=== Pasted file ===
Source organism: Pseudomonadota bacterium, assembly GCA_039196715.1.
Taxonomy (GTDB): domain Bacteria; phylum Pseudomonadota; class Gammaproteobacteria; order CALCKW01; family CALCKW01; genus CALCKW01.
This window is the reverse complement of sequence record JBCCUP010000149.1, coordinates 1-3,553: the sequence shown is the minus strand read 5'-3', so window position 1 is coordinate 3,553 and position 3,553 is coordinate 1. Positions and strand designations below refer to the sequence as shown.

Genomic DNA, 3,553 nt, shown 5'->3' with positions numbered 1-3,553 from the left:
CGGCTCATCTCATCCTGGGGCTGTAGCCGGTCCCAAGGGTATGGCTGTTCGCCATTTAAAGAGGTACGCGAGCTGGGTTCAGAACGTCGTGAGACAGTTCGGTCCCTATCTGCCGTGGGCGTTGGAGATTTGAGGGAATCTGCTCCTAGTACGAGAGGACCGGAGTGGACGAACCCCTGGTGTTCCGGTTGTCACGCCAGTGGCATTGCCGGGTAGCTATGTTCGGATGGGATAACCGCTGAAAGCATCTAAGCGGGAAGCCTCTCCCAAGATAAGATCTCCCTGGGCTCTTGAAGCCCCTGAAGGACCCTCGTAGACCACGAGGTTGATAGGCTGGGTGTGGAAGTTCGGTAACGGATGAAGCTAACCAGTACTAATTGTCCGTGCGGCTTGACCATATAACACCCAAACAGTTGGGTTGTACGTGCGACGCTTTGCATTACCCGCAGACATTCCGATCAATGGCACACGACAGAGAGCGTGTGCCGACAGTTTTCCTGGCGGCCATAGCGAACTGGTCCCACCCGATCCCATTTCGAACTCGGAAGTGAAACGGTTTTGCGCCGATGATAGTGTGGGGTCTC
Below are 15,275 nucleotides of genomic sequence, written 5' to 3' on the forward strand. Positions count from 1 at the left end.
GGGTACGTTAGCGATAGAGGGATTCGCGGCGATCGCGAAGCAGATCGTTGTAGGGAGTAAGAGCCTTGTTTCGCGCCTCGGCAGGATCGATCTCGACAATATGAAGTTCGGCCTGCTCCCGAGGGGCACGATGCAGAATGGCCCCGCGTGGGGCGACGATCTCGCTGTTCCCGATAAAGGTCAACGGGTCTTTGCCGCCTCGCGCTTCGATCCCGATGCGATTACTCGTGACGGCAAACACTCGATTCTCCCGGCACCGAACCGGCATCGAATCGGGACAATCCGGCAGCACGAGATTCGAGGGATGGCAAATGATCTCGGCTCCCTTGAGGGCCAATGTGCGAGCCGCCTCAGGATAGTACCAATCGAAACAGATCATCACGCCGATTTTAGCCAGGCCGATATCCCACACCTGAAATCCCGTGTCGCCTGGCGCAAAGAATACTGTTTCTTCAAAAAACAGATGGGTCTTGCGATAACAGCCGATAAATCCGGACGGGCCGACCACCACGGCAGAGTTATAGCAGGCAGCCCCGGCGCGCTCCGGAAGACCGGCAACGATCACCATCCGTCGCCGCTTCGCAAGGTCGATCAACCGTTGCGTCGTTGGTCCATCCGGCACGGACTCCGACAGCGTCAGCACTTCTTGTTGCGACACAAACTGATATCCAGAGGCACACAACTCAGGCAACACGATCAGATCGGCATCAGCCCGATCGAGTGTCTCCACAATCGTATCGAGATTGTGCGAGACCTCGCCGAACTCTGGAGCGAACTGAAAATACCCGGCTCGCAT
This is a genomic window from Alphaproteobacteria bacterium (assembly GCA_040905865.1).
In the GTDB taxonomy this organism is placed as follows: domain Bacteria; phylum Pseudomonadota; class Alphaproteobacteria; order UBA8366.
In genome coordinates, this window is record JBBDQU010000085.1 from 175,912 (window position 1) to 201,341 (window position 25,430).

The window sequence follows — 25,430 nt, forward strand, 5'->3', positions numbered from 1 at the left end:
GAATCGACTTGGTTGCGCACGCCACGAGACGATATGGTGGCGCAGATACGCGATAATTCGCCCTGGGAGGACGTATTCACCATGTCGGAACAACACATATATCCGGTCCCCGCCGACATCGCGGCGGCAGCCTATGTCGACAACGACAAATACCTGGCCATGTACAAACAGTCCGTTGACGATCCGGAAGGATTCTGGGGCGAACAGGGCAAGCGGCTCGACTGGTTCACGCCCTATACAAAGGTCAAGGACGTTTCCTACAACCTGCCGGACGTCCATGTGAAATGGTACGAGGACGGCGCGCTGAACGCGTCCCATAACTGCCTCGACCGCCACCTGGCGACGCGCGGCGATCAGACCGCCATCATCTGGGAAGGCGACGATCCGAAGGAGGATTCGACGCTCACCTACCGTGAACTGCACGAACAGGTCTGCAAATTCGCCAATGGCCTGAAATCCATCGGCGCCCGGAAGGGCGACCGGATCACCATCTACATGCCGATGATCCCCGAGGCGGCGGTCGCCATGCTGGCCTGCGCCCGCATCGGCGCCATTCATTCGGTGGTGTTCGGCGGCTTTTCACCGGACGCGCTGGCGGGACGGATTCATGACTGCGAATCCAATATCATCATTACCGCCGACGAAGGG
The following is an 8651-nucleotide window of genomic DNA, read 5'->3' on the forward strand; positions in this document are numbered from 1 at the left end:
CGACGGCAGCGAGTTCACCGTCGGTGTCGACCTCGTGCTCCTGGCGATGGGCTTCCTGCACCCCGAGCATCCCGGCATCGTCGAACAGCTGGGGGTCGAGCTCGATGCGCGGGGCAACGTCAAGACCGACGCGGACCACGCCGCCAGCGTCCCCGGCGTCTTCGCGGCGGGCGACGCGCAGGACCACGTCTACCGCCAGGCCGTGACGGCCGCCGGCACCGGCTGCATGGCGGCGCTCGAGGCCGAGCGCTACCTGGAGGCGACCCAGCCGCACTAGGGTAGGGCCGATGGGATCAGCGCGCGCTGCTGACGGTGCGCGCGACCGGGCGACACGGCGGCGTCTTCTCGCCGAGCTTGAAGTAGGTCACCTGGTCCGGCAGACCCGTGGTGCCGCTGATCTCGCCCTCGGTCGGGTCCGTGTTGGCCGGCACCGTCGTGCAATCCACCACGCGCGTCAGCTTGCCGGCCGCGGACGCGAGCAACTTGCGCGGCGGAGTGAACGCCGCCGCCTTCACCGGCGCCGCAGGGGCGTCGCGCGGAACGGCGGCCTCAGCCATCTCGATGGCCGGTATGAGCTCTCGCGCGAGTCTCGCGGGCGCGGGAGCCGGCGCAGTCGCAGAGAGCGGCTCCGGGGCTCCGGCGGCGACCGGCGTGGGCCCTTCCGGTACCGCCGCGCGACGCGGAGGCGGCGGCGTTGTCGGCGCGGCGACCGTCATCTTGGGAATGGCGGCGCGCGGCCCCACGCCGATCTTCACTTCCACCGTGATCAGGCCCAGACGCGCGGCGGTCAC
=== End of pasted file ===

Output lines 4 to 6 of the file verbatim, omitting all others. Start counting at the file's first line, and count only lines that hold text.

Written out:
Genomic DNA, 3,553 nt, shown 5'->3' with positions numbered 1-3,553 from the left:
CGGCTCATCTCATCCTGGGGCTGTAGCCGGTCCCAAGGGTATGGCTGTTCGCCATTTAAAGAGGTACGCGAGCTGGGTTCAGAACGTCGTGAGACAGTTCGGTCCCTATCTGCCGTGGGCGTTGGAGATTTGAGGGAATCTGCTCCTAGTACGAGAGGACCGGAGTGGACGAACCCCTGGTGTTCCGGTTGTCACGCCAGTGGCATTGCCGGGTAGCTATGTTCGGATGGGATAACCGCTGAAAGCATCTAAGCGGGAAGCCTCTCCCAAGATAAGATCTCCCTGGGCTCTTGAAGCCCCTGAAGGACCCTCGTAGACCACGAGGTTGATAGGCTGGGTGTGGAAGTTCGGTAACGGATGAAGCTAACCAGTACTAATTGTCCGTGCGGCTTGACCATATAACACCCAAACAGTTGGGTTGTACGTGCGACGCTTTGCATTACCCGCAGACATTCCGATCAATGGCACACGACAGAGAGCGTGTGCCGACAGTTTTCCTGGCGGCCATAGCGAACTGGTCCCACCCGATCCCATTTCGAACTCGGAAGTGAAACGGTTTTGCGCCGATGATAGTGTGGGGTCTC
Below are 15,275 nucleotides of genomic sequence, written 5' to 3' on the forward strand. Positions count from 1 at the left end.